Objective: Frequent infection is the most common reason for presentation to outpatient clinics during infancy and in the pre-school period. The aim of this study was to evaluate the incidence of allergic disorders in patients who apply to our allergy-immunology clinic for frequent infections and receive a diagnosis of immunoglobulin isotype deficiency.
Materials and Methods: The medical records of 2592 patients who presented to the Department of Pediatric Immunology-Allergy of the Ankara University School of Medicine between January 2013 and February 2016 complaining of frequent infections were investigated retrospectively.
Results: 258 (9.9%) patients had immunoglobulin isotype deficiency. The age range was 6-204 months. 151 (58.5%) were male and 107 (41.5%) were female. 17% had parental consanguinity. The diagnosis was selective IgA deficiency in 12 (4.6%), partial IgA deficiency in 31 (12%), isolated IgM deficiency in 53 (20.5%), and transient hypogammaglobulinemia of infancy in 117 (45.3%). 33 (12.7%) were considered as prolonged hypogammaglobulinemia and 12 (4.6%) as unclassified hypogammaglobulinemia. 173 (67%) patients had an allergic disease besides immunoglobulin isotype deficiency. The allergic diagnoses of the patients were asthma in 90, atopic dermatitis in 66, allergic rhinoconjunctivitis in 47 and transient wheezing of infancy in 44. There was no statistical difference between the isotypes regarding co-incidence of allergic disease and immunoglobulin deficiency (p=0.83).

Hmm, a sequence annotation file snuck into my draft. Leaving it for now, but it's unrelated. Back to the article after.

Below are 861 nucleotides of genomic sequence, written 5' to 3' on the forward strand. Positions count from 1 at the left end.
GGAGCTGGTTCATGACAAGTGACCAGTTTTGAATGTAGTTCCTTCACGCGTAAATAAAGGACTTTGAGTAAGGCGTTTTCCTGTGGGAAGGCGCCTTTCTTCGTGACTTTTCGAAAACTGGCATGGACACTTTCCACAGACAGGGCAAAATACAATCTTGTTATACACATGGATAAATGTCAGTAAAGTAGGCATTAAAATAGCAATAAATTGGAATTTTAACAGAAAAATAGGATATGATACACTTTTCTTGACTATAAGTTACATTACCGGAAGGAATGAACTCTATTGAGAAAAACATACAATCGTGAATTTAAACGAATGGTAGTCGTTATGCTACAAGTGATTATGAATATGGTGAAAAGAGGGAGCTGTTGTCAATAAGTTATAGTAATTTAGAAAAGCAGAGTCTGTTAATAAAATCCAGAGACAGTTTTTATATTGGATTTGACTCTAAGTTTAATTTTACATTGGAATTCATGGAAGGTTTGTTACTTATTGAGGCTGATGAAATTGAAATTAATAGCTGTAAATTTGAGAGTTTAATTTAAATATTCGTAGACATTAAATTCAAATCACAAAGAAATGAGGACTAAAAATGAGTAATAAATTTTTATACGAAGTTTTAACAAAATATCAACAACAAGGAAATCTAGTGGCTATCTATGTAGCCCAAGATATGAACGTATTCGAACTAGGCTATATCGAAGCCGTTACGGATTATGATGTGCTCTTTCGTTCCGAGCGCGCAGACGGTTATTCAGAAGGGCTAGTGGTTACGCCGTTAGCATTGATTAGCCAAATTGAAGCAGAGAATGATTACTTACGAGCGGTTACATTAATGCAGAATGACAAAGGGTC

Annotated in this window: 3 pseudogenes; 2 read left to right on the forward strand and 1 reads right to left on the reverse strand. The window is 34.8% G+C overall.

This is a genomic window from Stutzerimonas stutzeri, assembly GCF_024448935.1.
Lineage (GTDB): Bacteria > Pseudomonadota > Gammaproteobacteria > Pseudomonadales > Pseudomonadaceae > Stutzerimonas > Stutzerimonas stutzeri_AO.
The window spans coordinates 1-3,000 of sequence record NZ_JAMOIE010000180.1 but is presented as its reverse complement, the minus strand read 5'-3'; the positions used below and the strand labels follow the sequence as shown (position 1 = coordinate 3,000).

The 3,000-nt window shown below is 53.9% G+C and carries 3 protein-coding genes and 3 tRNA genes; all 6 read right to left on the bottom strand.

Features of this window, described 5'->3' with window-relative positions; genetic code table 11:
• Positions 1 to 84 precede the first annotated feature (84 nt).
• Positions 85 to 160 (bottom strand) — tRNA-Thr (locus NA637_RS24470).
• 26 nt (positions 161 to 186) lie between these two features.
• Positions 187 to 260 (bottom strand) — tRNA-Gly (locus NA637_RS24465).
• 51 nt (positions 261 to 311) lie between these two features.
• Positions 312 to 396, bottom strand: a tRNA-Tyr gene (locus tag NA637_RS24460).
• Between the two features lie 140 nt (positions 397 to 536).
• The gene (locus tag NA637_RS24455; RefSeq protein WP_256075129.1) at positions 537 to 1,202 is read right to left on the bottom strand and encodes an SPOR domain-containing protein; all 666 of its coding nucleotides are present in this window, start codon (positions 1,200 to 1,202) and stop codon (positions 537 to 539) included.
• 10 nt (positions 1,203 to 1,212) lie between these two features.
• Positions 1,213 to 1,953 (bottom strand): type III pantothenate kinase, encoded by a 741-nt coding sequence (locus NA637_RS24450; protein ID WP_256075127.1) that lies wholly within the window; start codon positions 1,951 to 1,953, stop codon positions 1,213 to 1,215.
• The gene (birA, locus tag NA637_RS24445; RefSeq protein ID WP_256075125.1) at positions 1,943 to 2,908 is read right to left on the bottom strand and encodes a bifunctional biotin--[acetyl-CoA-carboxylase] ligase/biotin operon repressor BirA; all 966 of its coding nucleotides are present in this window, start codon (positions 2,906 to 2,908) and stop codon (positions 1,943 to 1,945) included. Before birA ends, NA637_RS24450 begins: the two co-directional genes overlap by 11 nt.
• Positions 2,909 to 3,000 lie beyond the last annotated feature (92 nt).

Conclusion: Rates of concurrence with an allergic disease regardless of the type of immunoglobulin isotype deficiency was high in our patients. One must consider that immunodeficiency may be combined with recurrent infection and atopy in patients presenting with allergy symptoms and it is important to investigate accordingly for the appropriate management of treatment.